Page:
We got lots of photos and video of Guhondo,plus a small baby playing and feeding , a gorilla plucking a piece of fruit and eating it, and several of them bounding up bamboo or climbing into their gorilla nest. Their attitude toward us was like we were the family come to visit and they just went about their normal activities including falling asleep right in front of us or walking toward us. We were only allowed to spend an hour with them so as not to put too much stress on them. At the end of the visit, the clicking of cameras stopped and we were all silent just watching them watching us and marveling at being able to look into their eyes and observing every detail of their behavior.

These gorillas are Rwanda’s most renewable resource, bringing in tourism, and creating employment in the area. In addition, the money paid to see them goes toward a group of armed guards who stay near these gorillas all day to protect them from poaching. One of the female gorillas who came from another group had lost a hand, probably from a snare. We were happy that our dollars would go to preserve these magnificent creatures and help the local economy.

It was a once in a lifetime experience that neither Fran or I will ever forget!

Bountiful futures

What a closing day it was on Friday.  Fran's presentation on personal finance introduced new concepts of salary budgeting, saving, compound interest.  Those Bpeace calculators were working and the women admitted that they never thought about their money in that way.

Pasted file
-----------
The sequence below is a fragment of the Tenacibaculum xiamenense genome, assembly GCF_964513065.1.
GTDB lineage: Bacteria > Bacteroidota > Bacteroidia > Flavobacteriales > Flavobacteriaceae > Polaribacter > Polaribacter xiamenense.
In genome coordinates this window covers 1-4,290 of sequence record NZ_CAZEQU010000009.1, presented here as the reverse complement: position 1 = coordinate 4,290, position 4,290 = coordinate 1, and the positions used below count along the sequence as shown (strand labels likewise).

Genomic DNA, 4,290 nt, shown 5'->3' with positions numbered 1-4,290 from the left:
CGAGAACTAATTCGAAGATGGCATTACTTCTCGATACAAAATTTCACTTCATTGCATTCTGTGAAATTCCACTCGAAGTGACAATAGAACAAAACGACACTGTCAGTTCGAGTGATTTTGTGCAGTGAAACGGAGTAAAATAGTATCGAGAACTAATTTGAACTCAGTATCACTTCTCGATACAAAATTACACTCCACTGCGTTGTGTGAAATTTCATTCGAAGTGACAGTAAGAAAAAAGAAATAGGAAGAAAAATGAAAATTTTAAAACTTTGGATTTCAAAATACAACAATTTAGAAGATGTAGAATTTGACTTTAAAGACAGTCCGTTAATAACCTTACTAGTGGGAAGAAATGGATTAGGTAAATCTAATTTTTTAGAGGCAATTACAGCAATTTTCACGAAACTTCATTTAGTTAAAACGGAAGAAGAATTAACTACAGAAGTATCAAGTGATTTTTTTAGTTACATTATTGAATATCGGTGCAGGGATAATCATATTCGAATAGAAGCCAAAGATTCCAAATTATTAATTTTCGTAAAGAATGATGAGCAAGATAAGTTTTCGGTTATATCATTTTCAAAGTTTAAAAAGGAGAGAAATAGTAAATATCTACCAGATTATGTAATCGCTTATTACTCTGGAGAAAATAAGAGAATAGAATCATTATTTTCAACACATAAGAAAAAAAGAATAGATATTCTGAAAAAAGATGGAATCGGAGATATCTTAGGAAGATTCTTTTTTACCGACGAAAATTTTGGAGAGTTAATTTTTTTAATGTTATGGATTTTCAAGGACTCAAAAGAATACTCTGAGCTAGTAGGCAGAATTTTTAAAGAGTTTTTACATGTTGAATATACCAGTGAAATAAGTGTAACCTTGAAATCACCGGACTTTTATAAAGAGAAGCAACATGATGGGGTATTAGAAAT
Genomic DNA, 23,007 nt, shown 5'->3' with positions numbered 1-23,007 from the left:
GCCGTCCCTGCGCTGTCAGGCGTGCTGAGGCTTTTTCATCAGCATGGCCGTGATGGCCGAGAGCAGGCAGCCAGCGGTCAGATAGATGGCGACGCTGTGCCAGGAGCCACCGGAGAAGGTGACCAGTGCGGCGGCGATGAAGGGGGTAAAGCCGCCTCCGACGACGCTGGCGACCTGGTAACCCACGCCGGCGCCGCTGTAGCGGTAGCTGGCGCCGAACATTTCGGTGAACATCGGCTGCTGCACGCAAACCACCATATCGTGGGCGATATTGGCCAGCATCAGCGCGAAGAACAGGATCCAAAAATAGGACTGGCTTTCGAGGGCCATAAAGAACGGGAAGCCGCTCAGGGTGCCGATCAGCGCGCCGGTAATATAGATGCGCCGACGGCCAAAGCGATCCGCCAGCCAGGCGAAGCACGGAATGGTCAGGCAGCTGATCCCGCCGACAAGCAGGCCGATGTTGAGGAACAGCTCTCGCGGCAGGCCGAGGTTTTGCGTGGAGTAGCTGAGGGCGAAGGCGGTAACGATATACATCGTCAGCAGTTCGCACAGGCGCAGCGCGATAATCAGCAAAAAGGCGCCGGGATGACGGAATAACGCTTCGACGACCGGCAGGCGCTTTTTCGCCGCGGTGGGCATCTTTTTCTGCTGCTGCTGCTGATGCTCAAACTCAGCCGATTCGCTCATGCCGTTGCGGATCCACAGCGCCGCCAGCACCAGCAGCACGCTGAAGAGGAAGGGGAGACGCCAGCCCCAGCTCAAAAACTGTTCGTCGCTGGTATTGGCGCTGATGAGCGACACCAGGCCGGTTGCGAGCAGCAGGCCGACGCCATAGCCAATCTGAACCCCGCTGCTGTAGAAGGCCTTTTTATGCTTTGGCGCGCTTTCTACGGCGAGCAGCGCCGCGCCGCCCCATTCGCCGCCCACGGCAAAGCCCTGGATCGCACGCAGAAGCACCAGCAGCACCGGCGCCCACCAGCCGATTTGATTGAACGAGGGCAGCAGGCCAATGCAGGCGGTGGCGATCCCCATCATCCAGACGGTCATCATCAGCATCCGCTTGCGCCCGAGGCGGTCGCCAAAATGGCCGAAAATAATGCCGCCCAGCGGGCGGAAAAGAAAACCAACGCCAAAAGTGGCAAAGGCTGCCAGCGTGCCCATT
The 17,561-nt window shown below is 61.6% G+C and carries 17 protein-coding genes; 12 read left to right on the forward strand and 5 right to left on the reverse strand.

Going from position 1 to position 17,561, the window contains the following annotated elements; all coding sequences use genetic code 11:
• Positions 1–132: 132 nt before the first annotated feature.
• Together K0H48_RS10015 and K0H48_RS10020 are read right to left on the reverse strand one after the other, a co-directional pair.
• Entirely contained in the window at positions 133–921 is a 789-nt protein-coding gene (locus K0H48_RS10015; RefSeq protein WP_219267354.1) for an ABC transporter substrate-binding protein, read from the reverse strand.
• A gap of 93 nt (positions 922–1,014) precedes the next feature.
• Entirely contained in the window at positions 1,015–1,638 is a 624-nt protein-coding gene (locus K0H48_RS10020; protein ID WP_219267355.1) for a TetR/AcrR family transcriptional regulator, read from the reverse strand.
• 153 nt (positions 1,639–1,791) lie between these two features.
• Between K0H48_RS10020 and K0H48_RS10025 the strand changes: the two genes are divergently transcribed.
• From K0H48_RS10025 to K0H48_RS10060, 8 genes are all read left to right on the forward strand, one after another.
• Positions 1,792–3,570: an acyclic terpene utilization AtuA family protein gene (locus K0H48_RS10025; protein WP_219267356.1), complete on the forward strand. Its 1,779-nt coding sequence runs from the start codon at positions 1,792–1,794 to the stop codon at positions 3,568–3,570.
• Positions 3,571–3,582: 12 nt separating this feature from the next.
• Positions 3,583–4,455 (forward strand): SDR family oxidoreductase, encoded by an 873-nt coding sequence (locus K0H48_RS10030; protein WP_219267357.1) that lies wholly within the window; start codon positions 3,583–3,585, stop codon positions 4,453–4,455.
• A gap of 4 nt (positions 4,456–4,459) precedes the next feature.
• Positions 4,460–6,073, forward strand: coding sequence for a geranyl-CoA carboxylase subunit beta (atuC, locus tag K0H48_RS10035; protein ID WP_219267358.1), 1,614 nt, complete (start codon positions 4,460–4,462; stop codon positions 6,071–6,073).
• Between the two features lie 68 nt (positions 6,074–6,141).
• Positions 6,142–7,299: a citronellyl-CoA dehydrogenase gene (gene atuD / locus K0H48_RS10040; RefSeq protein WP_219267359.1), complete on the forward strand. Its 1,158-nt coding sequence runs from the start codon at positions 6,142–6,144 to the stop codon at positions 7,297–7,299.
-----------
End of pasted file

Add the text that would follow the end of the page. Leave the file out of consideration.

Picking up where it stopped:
The bankers from Banque Populaire Du Rwanda showed up in there street banking outfits that they wear when they go into the community, and explained the banking account process and offered to come to the Sweet Dreams Ice Cream shop and open accounts for the employees.  Fran made a donation to the cooperative for those women that needed a deposit to open one.  Having the job with Sweet Dreams will add extra income to the micro businesses that most of them have.

The final ceremony took place at the Credo Hotel across the road from Sweet Dreams. Great Food, wonderful speeches from the women and a wonderful surprise.  They asked us to cover our eyes and when we opened them there were three thank you baskets carved in wood and designed by Sandra the. VP of the Sweet Dreams Ice Cream Cooperative.  It was filled with fruit to represent how bountiful they now felt and that the seeds that we planted in the training will bear fruit equal to what we have in the basket.  Need I say more.